Much ink has been spilled in attempting to define the enigmatic category of “enthymeme” that plays such an important role in Aristotle’s rhetorical theory. Aristotle calls enthymemes “the body of proof” (Aristotle, Rhet. 1354a [Freese, LCL]; σῶμα τῆς πίστεως), but nowhere explicitly defines the category.
The typical “textbook definition” tends to try to define enthymemes around either (a) their formal incompleteness in missing one or more premises or (b) their use of more tenuous premises. In his 1959 essay in the Quarterly Journal of Speech, however, Lloyd Bitzer helpfully situates the enthymeme by comparison to other types of syllogisms that Aristotle discusses. Bitzer suggests that
(1) Demonstrative syllogisms are those in which premises are laid down in order to establish scientific conclusions; (2) Dialectical syllogisms are those in which premises are asked for in order to achieve criticism; (3) Rhetorical syllogisms, or enthymemes, are those in which premises are asked for in order to achieve persuasion. (405; underlining added).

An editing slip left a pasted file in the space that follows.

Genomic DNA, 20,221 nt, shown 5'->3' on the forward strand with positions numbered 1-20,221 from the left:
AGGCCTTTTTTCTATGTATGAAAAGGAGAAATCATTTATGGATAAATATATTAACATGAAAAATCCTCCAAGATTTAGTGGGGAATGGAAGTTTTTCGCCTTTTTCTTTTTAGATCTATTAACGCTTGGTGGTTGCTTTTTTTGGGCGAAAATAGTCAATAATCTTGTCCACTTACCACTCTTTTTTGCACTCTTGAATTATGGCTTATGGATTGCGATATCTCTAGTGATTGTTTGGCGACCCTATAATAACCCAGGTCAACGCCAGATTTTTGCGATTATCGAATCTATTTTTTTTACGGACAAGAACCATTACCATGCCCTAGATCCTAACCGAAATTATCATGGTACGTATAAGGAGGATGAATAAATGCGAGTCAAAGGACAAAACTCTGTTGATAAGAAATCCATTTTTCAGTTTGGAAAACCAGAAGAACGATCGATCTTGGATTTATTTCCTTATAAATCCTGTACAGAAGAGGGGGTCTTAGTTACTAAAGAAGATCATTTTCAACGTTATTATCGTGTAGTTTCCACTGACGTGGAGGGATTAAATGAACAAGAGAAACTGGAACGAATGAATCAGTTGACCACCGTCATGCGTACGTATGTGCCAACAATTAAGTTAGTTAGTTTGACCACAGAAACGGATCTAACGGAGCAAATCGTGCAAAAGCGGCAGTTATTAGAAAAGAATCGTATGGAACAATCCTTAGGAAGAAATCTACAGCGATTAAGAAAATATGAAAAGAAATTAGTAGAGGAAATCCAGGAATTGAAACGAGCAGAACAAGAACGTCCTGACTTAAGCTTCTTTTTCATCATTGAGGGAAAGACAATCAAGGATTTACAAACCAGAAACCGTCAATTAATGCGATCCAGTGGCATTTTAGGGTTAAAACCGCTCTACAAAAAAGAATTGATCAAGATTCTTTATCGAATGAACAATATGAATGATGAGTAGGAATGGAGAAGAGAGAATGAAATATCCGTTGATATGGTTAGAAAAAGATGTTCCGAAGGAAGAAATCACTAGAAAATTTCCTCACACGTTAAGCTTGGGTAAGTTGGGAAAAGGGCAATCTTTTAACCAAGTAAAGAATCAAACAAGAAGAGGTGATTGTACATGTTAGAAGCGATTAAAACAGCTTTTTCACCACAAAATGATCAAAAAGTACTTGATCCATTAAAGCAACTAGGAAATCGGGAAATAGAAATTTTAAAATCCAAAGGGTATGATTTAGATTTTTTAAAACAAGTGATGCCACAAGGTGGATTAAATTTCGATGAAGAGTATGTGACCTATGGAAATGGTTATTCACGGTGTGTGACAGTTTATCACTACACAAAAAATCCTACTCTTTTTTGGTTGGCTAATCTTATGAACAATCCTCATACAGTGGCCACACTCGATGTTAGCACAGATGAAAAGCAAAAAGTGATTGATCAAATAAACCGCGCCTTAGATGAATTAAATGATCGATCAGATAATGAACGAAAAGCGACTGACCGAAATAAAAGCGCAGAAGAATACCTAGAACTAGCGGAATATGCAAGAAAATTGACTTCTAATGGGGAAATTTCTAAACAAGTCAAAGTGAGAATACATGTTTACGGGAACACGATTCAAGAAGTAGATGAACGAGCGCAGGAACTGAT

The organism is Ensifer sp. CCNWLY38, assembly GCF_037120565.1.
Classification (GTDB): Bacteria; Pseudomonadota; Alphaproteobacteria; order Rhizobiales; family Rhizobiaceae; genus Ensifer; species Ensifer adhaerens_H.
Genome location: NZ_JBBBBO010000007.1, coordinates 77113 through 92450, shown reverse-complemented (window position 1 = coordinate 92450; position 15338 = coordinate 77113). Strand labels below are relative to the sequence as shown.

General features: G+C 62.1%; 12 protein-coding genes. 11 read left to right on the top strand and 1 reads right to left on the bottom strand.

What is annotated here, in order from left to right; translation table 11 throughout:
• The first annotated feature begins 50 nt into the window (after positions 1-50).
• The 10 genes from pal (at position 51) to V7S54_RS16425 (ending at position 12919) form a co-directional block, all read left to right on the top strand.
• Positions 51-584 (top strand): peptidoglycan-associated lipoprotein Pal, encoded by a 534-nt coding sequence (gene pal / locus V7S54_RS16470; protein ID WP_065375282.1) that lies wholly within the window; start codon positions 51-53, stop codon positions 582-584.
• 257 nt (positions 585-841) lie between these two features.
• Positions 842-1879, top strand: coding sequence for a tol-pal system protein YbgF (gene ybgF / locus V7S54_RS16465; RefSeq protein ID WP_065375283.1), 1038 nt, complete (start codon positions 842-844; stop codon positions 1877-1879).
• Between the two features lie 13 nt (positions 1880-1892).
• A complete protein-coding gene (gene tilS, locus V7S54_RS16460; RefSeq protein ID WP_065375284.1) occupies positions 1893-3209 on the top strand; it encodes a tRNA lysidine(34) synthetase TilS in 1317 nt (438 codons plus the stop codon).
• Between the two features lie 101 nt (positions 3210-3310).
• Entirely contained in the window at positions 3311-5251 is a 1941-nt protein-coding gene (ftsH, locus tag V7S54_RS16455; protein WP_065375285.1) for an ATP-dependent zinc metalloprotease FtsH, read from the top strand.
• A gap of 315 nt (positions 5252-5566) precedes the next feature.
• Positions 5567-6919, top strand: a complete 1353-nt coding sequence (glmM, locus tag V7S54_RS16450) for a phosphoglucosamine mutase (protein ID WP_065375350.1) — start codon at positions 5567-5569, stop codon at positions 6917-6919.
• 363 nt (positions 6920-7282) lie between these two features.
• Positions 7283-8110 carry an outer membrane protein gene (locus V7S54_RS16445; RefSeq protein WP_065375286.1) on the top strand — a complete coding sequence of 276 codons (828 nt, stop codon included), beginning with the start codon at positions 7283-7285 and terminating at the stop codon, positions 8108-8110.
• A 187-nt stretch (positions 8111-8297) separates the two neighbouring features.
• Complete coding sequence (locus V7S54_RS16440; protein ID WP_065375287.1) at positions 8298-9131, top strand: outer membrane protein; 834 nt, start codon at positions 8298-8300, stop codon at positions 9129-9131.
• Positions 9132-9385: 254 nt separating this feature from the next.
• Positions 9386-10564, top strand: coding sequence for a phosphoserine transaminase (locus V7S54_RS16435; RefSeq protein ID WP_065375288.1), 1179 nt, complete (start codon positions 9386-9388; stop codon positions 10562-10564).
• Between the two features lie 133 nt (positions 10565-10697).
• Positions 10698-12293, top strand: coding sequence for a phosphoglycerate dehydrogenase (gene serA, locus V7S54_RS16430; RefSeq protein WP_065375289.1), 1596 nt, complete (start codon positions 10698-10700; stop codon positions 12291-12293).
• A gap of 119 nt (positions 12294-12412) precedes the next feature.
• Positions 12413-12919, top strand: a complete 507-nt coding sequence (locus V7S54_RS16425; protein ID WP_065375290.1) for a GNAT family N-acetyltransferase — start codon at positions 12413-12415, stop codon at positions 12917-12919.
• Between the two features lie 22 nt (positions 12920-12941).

Thus, on Bitzer’s reading, the distinguishing features of the enthymeme are not its completeness or incompleteness or the kind of premises it involves. Rather, what sets apart the enthymeme is the manner in which and purpose for which the argument’s premises are obtained.
Disclosure of Material Connection: Some of the links in the post above may be “affiliate links.” If you click one of these links and purchase the item, I will receive an affiliate commission. I only recommend products or services I genuinely believe will add value to you as a reader. I am disclosing this affiliate status in accordance with the Federal Trade Commission’s 16 CFR, Part 255: “Guides Concerning the Use of Endorsements and Testimonials in Advertising.”
Post last updated: by